London, Day 5

Hello everyone! Today was museum day for us, beginning with the British Museum. We got there too early and were able to explore the area: it’s near University College London and the Camden neighborhood based on the signs we saw. In Gordon Square, in the middle of campus, they were filming a period piece based on the coaches and horses lining the street. The architecture was regency style on the side of the square they were using (I think – not an architecture expert here.) Found some cool shops and side streets to wander until we found ourselves in Russell Square Gardens – London has a wealth of parks, large and small. The small and tiny pocket parks are pleasant surprises in a dense urban environment, and this one was replete with a sponsoring lord’s statue: Francis, Duke of Bedford.

Francis, Duke of Bedford in Russell Square Gardens, London, Dec. 2016
Francis, Duke of Bedford in Russell Square Gardens, London, Dec. 2016

From the park, we went straight to the museum and headed for the three things we most wanted to see: the Rosetta Stone, the Egyptian collection and the Elgin marbles from the Parthenon. Crowds were not terrible at the Rosetta Stone, the first floor portion of the Egyptian collection or the Elgin marbles. By the time we completed these exhibits and moved to the third floor, where the remainder of the Egyptian exhibit is, crowds were thick. We were blocked from the some of the displays. Can’t imagine what it is like in high season.

We knew that the British Museum had the largest collection of Egyptian artifacts outside of Egypt, but even we were astonished at the breadth of it. The Rosetta Stone is fascinating, and the Elgin marbles are beautiful – both worth seeing. Of course, the museum is massive with thousands upon thousands of items from every time period. We simply could not do it all. Surprisingly, they did not care if you took photos, so here are a few.

Depictions of the lion-faced goddes Sekhmet, British Museum, Dec. 2016
Depictions of the lion-faced goddes Sekhmet, British Museum, Dec. 2016
Marble figures from the Parthenon, British Museum, Dec. 2016
Marble figures from the Parthenon, British Museum, Dec. 2016

After the museum, we were famished and found a pub called The Plough off a lane near the museum. We had a proper British lunch of cod and chips with peas (John, of course) and chicken and mushroom pie with mash and veg for me. So good!

Next, on to the Somerset House, a remarkable aristocratic home on the Thames that has been converted to multiple uses, including retail and restaurant space, meeting spaces, and the Courtauld Gallery, which houses a ¬†collection of artwork by a variety of masters including Caravaggio, Peter Paul Reuben’s, Degas, Cezanne, Monet, Picasso, Van Gogh and others. Again, we were shocked that they allowed photos, so we will post a few below.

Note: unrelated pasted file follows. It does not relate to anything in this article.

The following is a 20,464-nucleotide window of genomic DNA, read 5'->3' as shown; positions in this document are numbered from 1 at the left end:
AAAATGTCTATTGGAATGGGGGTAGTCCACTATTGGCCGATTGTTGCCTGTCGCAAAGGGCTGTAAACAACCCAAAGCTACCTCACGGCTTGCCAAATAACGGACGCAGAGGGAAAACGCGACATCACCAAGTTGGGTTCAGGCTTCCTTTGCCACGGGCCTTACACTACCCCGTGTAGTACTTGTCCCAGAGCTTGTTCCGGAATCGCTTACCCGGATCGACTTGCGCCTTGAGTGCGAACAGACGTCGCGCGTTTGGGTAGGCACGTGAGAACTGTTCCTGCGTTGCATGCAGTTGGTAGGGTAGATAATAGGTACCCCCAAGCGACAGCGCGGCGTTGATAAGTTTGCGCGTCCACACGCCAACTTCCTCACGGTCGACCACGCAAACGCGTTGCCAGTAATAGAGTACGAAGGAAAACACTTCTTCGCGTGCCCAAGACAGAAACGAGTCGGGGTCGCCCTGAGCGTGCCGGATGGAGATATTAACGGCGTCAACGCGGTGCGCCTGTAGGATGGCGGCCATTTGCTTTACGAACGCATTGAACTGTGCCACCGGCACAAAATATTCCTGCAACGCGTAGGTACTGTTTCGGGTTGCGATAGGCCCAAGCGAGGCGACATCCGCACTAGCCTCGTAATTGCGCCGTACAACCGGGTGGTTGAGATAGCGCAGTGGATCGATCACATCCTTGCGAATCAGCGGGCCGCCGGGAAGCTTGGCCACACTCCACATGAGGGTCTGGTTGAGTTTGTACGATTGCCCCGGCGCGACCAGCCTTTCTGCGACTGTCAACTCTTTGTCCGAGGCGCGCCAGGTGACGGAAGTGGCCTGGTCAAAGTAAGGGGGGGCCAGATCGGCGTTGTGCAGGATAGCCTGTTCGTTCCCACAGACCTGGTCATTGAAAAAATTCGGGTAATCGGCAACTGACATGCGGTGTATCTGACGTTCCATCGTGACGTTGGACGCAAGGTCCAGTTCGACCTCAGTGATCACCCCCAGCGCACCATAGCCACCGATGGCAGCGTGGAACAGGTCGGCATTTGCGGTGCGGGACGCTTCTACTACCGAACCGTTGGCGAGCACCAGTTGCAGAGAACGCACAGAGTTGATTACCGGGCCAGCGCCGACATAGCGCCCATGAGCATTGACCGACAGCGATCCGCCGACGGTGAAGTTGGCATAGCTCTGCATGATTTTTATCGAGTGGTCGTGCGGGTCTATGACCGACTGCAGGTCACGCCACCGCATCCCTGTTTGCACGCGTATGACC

Monet's Autumn Effect at Argenteuil, Courtauld Gallery, Somerset House, London, Dec. 2016
Monet’s Autumn Effect at Argenteuil, Courtauld Gallery, Somerset House, London, Dec. 2016
Van Gogh'a Self-Portrait with a Bandaged Ear, Courtauld Gallery, Somerset House, London, Dec. 2016
Van Gogh’a Self-Portrait with a Bandaged Ear, Courtauld Gallery, Somerset House, London, Dec. 2016

The gallery was in incredible rooms with detailed ceilings that were works of art in their own right. The Somerset House has multiple wings set around a courtyard, which has one the most popular ice skating rinks in London during the holidays.

The ceiling in a gallery at the Courtauld Gallery, Somerset House, London, Dec. 2016
The ceiling in a gallery at the Courtauld Gallery, Somerset House, London, Dec. 2016

Of course, our pictures cannot do justice to these beautiful pieces; we just hope you know where to look for these masterpieces should you make a trip to London.

After leaving Somerset House, we got a little lost and just kept looking for someplace interesting to have dinner. In doing so, we accidentally found one of the sights on our to do list: the Temple Church. Consecrated in 1185, this was the home church of the Knights Templar in England during the Crusades. It si famous for being a round church, which is typical of Templar churches. They based the shape on the Dome of Rock in Jerusalem, which the Templars conquered in 1099.

Temple Church, London, Dec. 2016
Temple Church, London, Dec. 2016

A rectangle nave was added approximately 50 years later. When the Knights Templar were disbanded in the early 1300s, the church was taken by the crown and was used in various medical, clerical and teaching capacities for centuries. It escaped the Great Fire of 1666, was refurbished by Christopher Wren, and was damaged by fire due to German incendiary bombs in 1941. Despite all of this, the church still has services and continues to serve the community in a unique capacity. This was a great end to another busy day.

Thanks so much for reading our post. We will blog again tomorrow, but in the meantime, feel free to leave a comment. Thanks!

Leave a Reply

Your email address will not be published. Required fields are marked *